Astroga to Foncebadon
Sunday 23 November
We had to leave early from the alburgue. I was hungry, and wandered the town looking for an open bar. There were not a lot of options, as it was early Sunday morning, but the first one open served churros and chocolate, which I had not yet had in Spain. It has been years since I’d eaten this, and soon remembered why… I didn’t really like it. Too sweet and greasy for breakfast. I felt a little ill.
My Dutch friend walked ahead and my Camino Angel also wanted to walk alone. I wanted to visit the Cathedral and the Gaudi Museum, but didn’t want to wait until twelve when they opened. My Camino Angel had told me about a church she had visited that had a female on the crucifix, and another pregnant virgin. I was keen to see this and wondered had it anything to do with a Mary Magdalen cult I had read about? Unfortunately the church was locked. I sat by the cathedral and contemplated where I would walk to today. A group of men I had recently met walked past, so I decided to join them and walk. One, a young German was whistling a familiar tune, Redemption Song by Bob Marley. On the essential Camino playlist. His friend, a young Israeli, said he only has two songs. That and ‘The Bear Necessities’ from the Jungle Book. The bare necessities.
I chatted to the young German. He had just left school, unsure of what to study. He was smart and charming, but worried about making the wrong decision and studding something he would be stuck doing for the rest of his life. He was interested to hear I had changed careers several times, and that I knew of several people who had successfully also changed professions, usually with better outcomes. I thought about my friends kids who are the same age. I haven’t seen most of them for a few years. I guess they too, have grown to confident young adults. We parted, as I stopped for a coffee, as he wanted to continue.
The next village I again stopped for a coffee and snack, and ran into my Dutch friend. He wasn’t having a good time. It seemed he was feeling trapped, as if he was no longer on his own journey. He wanted to reclaim his Camino. I suggested he stop for a day or two, maybe stay in some smaller towns with no one else. The bare necessities. I left continuing onto Rabanal del Camino where I had planned to spend the night.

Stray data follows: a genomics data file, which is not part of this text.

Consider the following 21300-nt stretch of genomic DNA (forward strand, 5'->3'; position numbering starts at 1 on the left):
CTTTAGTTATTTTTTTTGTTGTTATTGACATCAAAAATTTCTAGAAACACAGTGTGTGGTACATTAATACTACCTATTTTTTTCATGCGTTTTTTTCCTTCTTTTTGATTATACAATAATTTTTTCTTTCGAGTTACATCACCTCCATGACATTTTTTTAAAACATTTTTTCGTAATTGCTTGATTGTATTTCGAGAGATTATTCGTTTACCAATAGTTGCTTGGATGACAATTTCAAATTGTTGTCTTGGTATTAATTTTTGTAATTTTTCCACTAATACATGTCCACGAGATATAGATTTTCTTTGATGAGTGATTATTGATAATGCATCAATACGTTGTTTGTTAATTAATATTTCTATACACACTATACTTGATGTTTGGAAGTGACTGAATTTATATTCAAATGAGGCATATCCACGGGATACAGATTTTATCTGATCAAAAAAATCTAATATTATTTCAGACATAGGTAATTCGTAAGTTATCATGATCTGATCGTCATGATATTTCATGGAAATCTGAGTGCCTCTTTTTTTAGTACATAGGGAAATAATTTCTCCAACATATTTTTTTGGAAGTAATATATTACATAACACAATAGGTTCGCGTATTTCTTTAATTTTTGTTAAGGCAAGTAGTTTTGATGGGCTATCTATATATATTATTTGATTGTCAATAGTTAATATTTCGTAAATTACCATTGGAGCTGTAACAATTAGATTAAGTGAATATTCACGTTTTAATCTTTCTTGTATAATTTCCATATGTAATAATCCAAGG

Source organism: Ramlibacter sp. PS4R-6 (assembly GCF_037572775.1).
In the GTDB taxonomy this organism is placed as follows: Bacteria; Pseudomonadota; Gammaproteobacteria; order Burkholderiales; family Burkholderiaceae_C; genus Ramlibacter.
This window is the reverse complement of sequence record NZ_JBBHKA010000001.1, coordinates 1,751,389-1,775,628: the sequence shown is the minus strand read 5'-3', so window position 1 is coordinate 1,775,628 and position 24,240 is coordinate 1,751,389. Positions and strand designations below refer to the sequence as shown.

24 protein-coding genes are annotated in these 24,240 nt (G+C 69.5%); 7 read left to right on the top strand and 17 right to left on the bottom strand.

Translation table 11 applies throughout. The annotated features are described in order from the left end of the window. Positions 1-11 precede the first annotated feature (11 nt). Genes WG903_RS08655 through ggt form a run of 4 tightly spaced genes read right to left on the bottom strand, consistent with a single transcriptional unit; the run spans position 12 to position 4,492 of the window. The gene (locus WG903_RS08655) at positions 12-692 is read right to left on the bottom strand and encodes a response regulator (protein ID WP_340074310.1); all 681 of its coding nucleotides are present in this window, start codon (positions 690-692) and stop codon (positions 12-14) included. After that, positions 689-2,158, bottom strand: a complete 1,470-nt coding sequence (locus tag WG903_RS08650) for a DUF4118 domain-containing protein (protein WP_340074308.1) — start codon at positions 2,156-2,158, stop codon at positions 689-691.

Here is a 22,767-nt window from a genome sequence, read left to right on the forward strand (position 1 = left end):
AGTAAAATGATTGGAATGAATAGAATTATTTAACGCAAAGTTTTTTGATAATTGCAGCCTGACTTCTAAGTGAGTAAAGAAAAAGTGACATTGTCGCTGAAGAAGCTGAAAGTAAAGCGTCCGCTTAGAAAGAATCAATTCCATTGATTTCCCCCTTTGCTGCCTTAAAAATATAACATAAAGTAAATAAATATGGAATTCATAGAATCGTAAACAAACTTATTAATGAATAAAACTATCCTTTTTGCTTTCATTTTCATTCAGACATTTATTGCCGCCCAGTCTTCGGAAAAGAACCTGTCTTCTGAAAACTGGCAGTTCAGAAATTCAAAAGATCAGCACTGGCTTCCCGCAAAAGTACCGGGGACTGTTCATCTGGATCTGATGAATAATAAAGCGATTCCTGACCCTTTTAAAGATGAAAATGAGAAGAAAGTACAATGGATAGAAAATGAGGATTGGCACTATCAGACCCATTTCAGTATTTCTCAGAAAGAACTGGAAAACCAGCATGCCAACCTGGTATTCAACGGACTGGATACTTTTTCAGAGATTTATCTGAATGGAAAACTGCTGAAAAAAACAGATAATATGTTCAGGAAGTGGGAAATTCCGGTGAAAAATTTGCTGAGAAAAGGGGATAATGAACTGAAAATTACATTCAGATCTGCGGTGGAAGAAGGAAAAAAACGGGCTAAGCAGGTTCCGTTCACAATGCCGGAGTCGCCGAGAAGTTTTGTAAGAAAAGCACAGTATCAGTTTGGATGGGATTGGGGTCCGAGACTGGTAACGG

What a wonderful walk. Fog. I love fog. I arrived in Rabanal del Camino. Indeed it was a lovely village, but I wasn’t done with walking today. I was having such a lovely time. My new shoes were comfortable and my painful blisters had started to heal. I would walk onto the next village. I was stopped by a group of three elderly women who were very interested in my journey. One had a little English, and we chatted for a while. They were from Madrid, and her son lived in Japan, sort of near Indonesia. They bid me Buen Camino, and I walked on in the fog.
The alburgue in Foncebadon had a reputation for having a wonderful atmosphere. They had food and yoga. Yoga, that would be good. I’d only done a few stretches here and there, not my usual twenty minutes a day. A class would be good. I entered the alburgue, and the hospitaliro was also an Australian. She asked did I live in Indonesia?, apparently my reputation had preceded me. The two dorms were very full, perhaps I should have stayed in the last town. There was only one shower, so I had to wait. The yoga class was starting, but I really wanted a shower, perhaps I could join later. I showered, went downstairs, but felt uncomfortable disturbing the class halfway through. I mentioned to the Australian girl that I would just go and do my own. She offered a room that I could do some yoga in, so I set up my IPad with a class, and had forty good minutes of yoga before dinner. I was sore after along days walk, but it was just what I needed.
I joined the others for dinner. A hearty paella. The wine flowed. I met new people. It was an enjoyable evening. By nine fifteen I was finding it hard to keep my eyelids from closing. I excused myself and went upstairs for an early night.